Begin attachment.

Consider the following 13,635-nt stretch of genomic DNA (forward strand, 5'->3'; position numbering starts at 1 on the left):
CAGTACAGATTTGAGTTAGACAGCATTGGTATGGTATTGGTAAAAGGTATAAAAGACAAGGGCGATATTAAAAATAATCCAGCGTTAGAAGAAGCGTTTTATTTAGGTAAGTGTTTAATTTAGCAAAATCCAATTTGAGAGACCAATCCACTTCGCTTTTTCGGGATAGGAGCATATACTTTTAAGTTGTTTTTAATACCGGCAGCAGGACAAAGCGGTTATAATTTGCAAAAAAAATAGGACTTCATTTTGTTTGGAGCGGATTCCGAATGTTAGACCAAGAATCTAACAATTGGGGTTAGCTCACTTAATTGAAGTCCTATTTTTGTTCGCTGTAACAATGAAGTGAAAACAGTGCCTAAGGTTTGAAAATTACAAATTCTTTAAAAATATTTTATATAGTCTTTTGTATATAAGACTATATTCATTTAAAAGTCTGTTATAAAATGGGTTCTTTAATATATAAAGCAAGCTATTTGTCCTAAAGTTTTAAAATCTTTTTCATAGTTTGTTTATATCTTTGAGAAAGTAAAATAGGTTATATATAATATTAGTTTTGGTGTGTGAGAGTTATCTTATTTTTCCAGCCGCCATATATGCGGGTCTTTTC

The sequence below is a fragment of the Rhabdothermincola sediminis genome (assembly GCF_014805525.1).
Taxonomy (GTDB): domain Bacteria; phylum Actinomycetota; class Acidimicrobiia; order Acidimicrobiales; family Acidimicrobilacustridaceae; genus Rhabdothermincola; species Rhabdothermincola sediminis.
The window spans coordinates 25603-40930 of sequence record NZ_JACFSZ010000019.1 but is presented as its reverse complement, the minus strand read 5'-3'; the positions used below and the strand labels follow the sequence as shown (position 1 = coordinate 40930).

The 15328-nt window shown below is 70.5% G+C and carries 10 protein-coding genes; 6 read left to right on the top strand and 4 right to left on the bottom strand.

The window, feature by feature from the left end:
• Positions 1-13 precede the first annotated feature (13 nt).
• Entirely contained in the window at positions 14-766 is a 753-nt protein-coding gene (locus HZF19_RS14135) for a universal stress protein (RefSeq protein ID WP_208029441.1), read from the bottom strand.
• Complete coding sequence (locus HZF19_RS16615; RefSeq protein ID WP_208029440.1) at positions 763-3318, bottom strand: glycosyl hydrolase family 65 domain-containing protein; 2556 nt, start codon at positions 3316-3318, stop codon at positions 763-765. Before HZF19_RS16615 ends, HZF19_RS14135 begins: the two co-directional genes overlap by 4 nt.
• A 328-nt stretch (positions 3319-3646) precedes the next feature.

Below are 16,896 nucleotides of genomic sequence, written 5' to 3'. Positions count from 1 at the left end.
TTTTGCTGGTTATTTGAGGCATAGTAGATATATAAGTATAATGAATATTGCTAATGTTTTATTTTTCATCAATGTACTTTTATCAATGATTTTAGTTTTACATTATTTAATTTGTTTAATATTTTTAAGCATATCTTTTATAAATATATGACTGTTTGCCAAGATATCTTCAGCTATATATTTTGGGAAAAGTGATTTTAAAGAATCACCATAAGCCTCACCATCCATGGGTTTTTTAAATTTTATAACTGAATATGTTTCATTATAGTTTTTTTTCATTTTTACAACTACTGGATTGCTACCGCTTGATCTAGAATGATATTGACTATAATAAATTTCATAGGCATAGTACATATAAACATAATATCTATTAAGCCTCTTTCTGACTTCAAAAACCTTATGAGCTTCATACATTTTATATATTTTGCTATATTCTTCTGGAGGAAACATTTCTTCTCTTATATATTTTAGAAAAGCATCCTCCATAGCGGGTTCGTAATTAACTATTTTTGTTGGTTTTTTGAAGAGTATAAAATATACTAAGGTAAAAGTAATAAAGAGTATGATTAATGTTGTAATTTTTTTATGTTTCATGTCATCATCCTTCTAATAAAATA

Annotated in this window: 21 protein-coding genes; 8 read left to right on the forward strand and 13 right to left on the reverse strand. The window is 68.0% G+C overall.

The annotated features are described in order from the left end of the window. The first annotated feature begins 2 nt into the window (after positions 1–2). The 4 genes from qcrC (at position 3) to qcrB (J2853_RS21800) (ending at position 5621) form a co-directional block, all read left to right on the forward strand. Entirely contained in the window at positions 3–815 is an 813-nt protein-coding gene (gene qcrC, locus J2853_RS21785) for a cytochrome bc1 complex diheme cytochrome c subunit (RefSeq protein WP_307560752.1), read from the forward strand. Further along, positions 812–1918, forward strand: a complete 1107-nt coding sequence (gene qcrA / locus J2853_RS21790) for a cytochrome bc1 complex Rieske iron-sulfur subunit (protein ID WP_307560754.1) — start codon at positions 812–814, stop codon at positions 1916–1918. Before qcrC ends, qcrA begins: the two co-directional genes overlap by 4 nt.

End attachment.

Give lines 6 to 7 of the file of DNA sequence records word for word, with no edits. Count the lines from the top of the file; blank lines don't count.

The 15328-nt window shown below is 70.5% G+C and carries 10 protein-coding genes; 6 read left to right on the top strand and 4 right to left on the bottom strand.

The window, feature by feature from the left end: